Watch as Kyle demonstrates how to properly use the X step to add distance to your drives.
Hello fellow disc golfers! It is a very exciting time here for Disc Golf Traveler, we just created a youtube account and already have 3 instructional videos! Check them out and let us know what you think. Plenty more videos are going to be uploaded so check often. We have a goal to make Disc Golf Traveler your destination for anything disc golf. Let us know if you want to see anything specific or if you want a review on something. Here is the link to our YouTube page.
Thank you for your support,
The Disc Golf Traveler Team
Every time I step foot on a disc golf course, it absolutely boggles my mind how the sport is completely unknown to the majority of the world. You ask anybody on God’s given earth if they have heard of basketball, and what do they say? Yes. What about disc golf? It’s incredible that a sport that is so good on so many levels has yet to reach the mainstream public. A basketball court is comprised of two hoops, a large amount of cement and a basketball. It has a low start up cost (nearly free) for users, but the nearly $10,000 capital investment for the folks installing the court is a bit pricey. Add in the fact that cement is an impervious surface that contributes to erosion and degradation of streams, the court needs to be on a completely flat piece of land and that at its highest time of use can only accommodate 10 players, it’s funny how basketball is so common yet disc golf is so foreign.
With that being said, disc golf courses can go anywhere! Courses not only CAN go along riparian corridors and unbuildable slopes, but they SHOULD. Think of all the beautiful places you have seen in your lifetime and how badly you wished more people knew about it. Why don’t they know about it? It’s probably a bunch of reasons, but two of them are usually the fact that it is in a location that not many know about and that no one is taking them there. Well, enter disc golf. Disc golf can be the conduit for helping people interact with nature! Slopes over 25% are extremely costly to re-grade and situate a building upon, and with 200’ buffers along streams and riparian corridors, buildings simply can’t be located in these locations. Once again, enter disc golf. With no permanent foundations or playing surfaces, disc golf holes can follow streams and wetlands as well as ridge lines and even mountain tops. To tie back to the statement about basketball, disc golf can accommodate up to 72 people at one time (assuming the course is an 18 hole course and every hole has a foursome playing it), and the capital investment is minimal. Assuming that the course uses top of the line baskets, compacted gravel tee pads and signage for each hole, it’s still only around $7,000. Many courses decide to reach out to local businesses to sponsor holes. With a price tag of $250 per sponsor, and two sponsors per hole, the capital investment has been recouped and courses can now think about spending the extra cash on course improvements. Sounds fun!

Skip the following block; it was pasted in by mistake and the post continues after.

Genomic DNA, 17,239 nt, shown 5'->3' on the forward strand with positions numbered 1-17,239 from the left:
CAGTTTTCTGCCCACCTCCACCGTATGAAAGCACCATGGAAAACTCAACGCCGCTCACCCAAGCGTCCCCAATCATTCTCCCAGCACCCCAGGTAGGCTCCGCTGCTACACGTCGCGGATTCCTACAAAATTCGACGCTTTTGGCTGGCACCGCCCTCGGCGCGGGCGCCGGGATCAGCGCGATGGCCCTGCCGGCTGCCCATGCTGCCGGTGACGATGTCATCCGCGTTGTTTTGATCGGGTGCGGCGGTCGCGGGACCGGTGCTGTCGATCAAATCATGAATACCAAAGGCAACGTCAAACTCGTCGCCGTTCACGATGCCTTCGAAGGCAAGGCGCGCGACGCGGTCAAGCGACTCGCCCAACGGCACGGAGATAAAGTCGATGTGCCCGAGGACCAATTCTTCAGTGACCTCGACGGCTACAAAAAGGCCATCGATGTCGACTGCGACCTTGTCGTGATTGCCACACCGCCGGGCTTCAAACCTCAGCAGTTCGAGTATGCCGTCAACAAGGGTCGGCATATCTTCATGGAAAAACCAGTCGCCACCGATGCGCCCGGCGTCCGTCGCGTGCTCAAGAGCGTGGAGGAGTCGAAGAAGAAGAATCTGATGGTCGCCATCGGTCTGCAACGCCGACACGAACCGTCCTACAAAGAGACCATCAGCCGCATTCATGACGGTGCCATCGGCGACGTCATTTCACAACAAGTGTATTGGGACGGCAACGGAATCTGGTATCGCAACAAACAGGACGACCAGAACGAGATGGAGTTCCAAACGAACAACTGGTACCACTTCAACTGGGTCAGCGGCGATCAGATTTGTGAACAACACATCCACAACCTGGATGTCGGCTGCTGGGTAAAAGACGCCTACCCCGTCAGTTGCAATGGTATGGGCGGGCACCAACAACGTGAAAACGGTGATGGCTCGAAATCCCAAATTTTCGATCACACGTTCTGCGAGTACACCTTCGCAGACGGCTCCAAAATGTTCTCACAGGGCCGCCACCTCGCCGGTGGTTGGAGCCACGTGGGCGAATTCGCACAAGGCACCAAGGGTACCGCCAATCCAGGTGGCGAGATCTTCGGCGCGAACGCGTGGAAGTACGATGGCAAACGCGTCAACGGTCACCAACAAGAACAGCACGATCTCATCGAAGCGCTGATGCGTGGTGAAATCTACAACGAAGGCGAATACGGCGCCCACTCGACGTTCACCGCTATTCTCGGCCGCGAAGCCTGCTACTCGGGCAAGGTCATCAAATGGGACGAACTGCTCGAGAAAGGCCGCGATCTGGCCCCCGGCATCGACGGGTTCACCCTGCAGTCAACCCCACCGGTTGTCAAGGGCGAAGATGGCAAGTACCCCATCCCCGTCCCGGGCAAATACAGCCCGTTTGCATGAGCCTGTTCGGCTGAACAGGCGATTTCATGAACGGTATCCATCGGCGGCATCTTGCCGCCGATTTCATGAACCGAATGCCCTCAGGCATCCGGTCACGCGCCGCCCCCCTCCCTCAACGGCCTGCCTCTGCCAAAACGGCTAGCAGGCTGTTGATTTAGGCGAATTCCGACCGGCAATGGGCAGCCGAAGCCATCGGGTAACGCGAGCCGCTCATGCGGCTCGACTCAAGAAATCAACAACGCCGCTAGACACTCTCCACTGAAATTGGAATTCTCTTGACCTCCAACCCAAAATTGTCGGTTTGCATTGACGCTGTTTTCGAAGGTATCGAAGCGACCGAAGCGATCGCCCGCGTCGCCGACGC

Spending the last four years living in Amherst, MA has giving me some of the best memories of my entire life. Having a huge work load at UMass, I was unable to venture out too far to see what Western Massachusetts had to offer. I spent the majority of my time doing school work and seeing music, but I would still frequent Northampton State Hospital Disc Golf Course and The Highlands of Conway multiple times a week, year round. Sadly, I didn’t get to play too many other courses besides Crane Hill Disc Golf Course in Wilbraham, MA, Wickham Park in Manchester, CT and a few others, but I still heard great things about some of the courses along Route 2 like Flat Rock Disc Golf in Athol and Tully Lake Disc Golf in Royalston. Finally, on my four day break from Zach Deputy tour, I was able to make it up to Flat Rock in Athol. The previous two days had seen my friends and I play rounds in Wilbraham and Conway, so to continue the adventure we drove 35 minutes north to Athol to play this private course.